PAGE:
Susan Stone says she repeatedly voiced her concerns over the care provided following her mother’s admission to Rambla nursing home in June 2012 to her death in 2018, aged 91, and was treated like a “troublemaker” for complaining.
Daisy Smith, a former nurse, had severe dementia, a history of falls and had suffered two strokes, needing specialist 24-hour care, which the nursing home promised it provided.
However, Ms Stone claims standards repeatedly fell well below she and her mother had hoped for and was worried as she had suffered skin damage, bruising and loss of mobility.
She said social services said her mother she needed round-the-clock care after her second stroke.
She said: “Rambla nursing home stood out as we were told they would help her regain her mobility. It was all very positive in terms of how they said they could help.
“However, within months my mum was bedbound and I already had serious concerns.
“When I did raise my concerns they fell on deaf ears and when I became more vocal I was essentially made to feel like a troublemaker and was threatened with being banned from seeing my mum. I really wanted to move her, but as I didn’t have Power of Attorney for her health and welfare, and her place was NHS funded, my hands were tied.
“I’d rarely sleep or eat because I would be at home worrying about her, as I wasn’t with her and there to challenge the care provided.”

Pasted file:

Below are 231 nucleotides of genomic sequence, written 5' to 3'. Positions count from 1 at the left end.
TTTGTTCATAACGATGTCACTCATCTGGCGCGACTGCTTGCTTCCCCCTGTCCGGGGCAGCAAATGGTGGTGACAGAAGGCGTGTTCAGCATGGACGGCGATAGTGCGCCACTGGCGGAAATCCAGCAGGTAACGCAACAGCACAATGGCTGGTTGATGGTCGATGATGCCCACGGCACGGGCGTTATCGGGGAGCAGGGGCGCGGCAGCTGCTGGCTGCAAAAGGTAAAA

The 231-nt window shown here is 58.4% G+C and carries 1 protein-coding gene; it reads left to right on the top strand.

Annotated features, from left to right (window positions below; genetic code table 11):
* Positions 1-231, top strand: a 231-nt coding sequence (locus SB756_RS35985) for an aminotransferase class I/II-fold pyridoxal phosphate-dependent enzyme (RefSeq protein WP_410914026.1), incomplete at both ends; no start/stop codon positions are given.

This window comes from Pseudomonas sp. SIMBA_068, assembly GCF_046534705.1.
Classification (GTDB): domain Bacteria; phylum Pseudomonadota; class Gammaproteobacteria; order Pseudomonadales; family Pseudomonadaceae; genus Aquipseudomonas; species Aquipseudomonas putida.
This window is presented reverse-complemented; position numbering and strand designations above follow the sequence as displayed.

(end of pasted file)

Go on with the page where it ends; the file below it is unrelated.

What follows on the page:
She said she hoped her story would encourage others not to be “brushed aside” when raising concerns, adding that seeing a “dignified, kind-hearted woman treated as she was, was heartbreaking”.
Ms Stone was represented by Lauren Dale, of Hudgells Solicitors, who has investigated a number of cases of care home neglect.
Ms Dale said their investigation highlighted concerns around record keeping and planning over the daily care of Daisy Smith, including nutrition, hydration and the management of pressure sores, and failure to refer to appropriate specialists.
She said she was glad that legal representatives for the nursing home had agreed to settle this case, adding that it had been "hugely distressing" for Ms Stone, who had been left feeling her mother was badly let down by those caring for her.
The settlement was made out of court without any admissions to the allegations, Hudgells confirmed.
The home on Scalby Road –which was rated “good” by the Care Quality Commission following the most recent inspection in April – did not want to comment.
The CQC report said residents “felt safe” and “could approach staff with any concerns”. The report added: “Leaders and the culture they created promoted high-quality, person-centred care”.